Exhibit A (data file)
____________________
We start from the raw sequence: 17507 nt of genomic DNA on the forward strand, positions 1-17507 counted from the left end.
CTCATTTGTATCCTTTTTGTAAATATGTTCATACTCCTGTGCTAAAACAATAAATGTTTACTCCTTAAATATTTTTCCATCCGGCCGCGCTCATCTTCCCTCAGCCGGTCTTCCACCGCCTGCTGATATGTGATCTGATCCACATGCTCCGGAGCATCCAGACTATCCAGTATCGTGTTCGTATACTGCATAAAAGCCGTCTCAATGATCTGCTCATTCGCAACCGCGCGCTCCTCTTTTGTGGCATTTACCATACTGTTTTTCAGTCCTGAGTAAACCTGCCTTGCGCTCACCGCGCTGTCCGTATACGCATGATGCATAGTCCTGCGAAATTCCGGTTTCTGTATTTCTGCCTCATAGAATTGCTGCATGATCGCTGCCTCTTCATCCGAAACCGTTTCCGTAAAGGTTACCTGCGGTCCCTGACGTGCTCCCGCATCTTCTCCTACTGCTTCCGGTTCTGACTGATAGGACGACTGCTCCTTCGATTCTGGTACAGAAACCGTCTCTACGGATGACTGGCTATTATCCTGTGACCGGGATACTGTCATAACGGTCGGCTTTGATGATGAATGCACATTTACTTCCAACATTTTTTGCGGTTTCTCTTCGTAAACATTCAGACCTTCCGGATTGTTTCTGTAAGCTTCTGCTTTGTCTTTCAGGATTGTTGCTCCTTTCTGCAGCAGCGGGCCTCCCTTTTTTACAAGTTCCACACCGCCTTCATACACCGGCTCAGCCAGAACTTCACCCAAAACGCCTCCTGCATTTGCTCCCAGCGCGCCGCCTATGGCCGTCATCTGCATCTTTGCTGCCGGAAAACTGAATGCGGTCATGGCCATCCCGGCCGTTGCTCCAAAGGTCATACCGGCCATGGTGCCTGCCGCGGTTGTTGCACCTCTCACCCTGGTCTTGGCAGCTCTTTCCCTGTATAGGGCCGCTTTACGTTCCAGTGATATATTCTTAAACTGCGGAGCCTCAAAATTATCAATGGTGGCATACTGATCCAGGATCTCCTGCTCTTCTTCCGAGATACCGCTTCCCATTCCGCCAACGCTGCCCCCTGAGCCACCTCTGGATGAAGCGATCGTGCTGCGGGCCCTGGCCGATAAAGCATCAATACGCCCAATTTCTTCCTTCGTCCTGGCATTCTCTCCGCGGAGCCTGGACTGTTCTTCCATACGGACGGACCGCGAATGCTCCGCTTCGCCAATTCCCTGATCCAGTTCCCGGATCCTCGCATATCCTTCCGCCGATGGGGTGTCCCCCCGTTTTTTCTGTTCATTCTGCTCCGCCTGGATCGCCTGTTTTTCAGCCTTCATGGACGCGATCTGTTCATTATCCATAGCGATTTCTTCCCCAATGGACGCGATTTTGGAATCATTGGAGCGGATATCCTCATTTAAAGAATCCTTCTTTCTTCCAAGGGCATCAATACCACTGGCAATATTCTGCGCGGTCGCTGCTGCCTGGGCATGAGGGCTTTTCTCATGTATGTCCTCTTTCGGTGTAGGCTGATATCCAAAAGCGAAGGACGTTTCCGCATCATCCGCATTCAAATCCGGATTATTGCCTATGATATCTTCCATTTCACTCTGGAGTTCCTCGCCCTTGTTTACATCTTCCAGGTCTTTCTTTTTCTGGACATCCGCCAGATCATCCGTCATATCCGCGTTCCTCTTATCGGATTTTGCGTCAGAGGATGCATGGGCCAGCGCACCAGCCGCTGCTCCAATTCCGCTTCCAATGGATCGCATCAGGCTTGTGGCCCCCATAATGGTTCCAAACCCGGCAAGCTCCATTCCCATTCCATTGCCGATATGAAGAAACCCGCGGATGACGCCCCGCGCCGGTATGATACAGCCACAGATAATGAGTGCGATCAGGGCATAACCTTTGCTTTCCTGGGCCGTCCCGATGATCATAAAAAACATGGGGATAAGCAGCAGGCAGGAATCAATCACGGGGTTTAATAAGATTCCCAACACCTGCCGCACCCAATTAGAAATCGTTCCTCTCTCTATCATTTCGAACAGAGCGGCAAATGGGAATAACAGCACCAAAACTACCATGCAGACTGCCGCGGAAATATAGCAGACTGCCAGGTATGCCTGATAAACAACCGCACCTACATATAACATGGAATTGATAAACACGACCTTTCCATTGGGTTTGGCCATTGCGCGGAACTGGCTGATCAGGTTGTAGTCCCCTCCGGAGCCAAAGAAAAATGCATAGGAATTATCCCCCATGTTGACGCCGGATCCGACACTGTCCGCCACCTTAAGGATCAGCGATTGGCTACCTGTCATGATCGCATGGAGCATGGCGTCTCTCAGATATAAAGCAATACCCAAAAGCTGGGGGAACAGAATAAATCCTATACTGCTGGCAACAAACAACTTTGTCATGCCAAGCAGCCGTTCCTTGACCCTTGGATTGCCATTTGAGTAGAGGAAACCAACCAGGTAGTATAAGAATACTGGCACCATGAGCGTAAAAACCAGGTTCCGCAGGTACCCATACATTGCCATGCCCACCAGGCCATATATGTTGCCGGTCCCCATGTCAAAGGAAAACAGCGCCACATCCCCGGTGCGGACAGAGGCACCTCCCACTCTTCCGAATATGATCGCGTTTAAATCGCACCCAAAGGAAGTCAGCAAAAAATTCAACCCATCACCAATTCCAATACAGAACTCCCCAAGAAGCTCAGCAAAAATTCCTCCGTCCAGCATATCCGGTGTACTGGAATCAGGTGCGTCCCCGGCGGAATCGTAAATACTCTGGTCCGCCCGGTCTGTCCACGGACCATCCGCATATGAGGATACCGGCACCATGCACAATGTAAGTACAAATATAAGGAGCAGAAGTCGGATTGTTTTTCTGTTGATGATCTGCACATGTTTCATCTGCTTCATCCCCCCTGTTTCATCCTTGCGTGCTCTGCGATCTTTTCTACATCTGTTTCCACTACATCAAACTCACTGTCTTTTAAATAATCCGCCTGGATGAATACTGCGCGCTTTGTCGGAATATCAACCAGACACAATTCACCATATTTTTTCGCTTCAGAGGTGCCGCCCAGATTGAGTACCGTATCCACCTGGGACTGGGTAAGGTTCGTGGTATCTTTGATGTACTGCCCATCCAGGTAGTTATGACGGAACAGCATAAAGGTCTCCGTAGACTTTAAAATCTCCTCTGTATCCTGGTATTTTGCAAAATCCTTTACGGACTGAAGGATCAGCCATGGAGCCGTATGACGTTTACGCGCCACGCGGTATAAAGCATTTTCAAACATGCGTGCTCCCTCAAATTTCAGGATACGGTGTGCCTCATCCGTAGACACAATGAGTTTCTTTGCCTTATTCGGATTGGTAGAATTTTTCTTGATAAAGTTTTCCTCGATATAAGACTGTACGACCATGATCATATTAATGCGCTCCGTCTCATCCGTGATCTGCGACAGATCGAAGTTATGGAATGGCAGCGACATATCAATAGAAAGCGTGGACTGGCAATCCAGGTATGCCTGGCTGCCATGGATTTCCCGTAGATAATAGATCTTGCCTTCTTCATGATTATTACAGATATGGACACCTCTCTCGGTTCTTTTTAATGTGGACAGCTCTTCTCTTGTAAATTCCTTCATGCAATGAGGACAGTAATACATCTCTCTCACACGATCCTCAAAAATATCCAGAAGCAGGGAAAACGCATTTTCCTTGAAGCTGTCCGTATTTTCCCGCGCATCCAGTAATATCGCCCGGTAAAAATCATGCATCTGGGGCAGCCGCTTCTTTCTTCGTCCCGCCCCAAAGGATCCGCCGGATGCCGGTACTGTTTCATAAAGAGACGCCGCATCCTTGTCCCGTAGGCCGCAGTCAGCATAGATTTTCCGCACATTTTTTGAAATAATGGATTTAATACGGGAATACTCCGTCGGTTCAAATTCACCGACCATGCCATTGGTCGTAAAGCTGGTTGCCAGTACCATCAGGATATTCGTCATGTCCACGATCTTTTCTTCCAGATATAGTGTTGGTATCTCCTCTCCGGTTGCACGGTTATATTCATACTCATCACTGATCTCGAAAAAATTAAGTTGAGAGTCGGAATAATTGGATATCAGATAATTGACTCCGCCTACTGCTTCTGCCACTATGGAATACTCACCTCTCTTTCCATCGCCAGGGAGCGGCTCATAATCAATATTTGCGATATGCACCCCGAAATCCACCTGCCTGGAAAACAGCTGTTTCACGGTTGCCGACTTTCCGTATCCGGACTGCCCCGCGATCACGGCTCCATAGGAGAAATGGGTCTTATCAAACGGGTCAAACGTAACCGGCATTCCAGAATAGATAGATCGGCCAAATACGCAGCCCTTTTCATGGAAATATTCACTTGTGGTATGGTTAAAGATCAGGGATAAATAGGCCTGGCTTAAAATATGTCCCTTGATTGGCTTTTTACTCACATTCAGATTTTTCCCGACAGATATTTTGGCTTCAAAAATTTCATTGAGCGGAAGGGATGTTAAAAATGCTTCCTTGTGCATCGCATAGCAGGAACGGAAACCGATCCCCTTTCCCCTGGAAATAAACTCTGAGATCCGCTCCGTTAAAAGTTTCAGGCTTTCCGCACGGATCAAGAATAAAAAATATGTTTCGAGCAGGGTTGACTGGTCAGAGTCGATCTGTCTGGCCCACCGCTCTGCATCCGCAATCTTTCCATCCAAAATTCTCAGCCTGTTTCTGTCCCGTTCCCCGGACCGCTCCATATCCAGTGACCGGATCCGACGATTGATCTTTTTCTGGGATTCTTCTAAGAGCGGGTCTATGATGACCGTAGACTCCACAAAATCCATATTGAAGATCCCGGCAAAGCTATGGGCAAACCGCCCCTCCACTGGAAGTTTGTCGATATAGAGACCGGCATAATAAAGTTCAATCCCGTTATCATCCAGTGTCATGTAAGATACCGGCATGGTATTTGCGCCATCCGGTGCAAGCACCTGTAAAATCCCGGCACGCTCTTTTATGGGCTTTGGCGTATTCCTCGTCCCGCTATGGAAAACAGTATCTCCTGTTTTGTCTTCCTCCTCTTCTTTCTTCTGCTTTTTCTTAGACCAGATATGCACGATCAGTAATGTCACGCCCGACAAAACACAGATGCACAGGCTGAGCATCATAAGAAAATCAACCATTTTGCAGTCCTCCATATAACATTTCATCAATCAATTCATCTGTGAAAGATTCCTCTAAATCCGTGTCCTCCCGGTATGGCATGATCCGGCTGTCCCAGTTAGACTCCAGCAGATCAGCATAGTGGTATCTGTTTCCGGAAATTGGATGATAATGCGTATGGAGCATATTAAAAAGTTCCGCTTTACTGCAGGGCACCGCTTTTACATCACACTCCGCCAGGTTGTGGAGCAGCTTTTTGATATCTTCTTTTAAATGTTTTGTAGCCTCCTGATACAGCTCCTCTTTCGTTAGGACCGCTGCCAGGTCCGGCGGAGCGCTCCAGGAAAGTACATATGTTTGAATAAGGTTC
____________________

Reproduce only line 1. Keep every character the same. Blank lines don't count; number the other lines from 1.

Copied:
We start from the raw sequence: 17507 nt of genomic DNA on the forward strand, positions 1-17507 counted from the left end.